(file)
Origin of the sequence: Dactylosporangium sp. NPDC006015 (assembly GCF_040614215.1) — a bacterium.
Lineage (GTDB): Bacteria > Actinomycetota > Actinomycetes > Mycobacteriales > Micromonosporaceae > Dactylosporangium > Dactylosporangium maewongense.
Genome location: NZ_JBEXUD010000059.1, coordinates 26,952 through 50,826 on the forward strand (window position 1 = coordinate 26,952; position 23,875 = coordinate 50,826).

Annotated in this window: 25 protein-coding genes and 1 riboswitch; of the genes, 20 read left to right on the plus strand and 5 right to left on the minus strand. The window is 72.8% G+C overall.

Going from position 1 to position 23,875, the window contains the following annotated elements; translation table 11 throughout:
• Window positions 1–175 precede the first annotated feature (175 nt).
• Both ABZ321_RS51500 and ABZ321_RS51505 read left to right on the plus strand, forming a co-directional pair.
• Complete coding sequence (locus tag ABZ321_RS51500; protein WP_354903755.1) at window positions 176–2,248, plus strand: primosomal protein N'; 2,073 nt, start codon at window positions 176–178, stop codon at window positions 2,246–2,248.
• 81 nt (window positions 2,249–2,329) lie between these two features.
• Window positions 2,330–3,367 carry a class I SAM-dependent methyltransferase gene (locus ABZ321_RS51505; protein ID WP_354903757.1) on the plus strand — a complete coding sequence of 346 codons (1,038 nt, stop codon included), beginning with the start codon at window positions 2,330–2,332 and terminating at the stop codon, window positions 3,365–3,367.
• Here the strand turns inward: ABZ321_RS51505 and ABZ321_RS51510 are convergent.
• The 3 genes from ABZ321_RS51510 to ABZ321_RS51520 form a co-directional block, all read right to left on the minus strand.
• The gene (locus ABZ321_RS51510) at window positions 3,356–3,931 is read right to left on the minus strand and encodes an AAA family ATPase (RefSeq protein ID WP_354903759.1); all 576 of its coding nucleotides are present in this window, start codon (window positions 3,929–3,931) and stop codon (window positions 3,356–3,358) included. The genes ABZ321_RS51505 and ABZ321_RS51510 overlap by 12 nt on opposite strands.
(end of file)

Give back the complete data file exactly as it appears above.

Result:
Origin of the sequence: Dactylosporangium sp. NPDC006015 (assembly GCF_040614215.1) — a bacterium.
Lineage (GTDB): Bacteria > Actinomycetota > Actinomycetes > Mycobacteriales > Micromonosporaceae > Dactylosporangium > Dactylosporangium maewongense.
Genome location: NZ_JBEXUD010000059.1, coordinates 26,952 through 50,826 on the forward strand (window position 1 = coordinate 26,952; position 23,875 = coordinate 50,826).

Annotated in this window: 25 protein-coding genes and 1 riboswitch; of the genes, 20 read left to right on the plus strand and 5 right to left on the minus strand. The window is 72.8% G+C overall.

Going from position 1 to position 23,875, the window contains the following annotated elements; translation table 11 throughout:
• Window positions 1–175 precede the first annotated feature (175 nt).
• Both ABZ321_RS51500 and ABZ321_RS51505 read left to right on the plus strand, forming a co-directional pair.
• Complete coding sequence (locus tag ABZ321_RS51500; protein WP_354903755.1) at window positions 176–2,248, plus strand: primosomal protein N'; 2,073 nt, start codon at window positions 176–178, stop codon at window positions 2,246–2,248.
• 81 nt (window positions 2,249–2,329) lie between these two features.
• Window positions 2,330–3,367 carry a class I SAM-dependent methyltransferase gene (locus ABZ321_RS51505; protein ID WP_354903757.1) on the plus strand — a complete coding sequence of 346 codons (1,038 nt, stop codon included), beginning with the start codon at window positions 2,330–2,332 and terminating at the stop codon, window positions 3,365–3,367.
• Here the strand turns inward: ABZ321_RS51505 and ABZ321_RS51510 are convergent.
• The 3 genes from ABZ321_RS51510 to ABZ321_RS51520 form a co-directional block, all read right to left on the minus strand.
• The gene (locus ABZ321_RS51510) at window positions 3,356–3,931 is read right to left on the minus strand and encodes an AAA family ATPase (RefSeq protein ID WP_354903759.1); all 576 of its coding nucleotides are present in this window, start codon (window positions 3,929–3,931) and stop codon (window positions 3,356–3,358) included. The genes ABZ321_RS51505 and ABZ321_RS51510 overlap by 12 nt on opposite strands.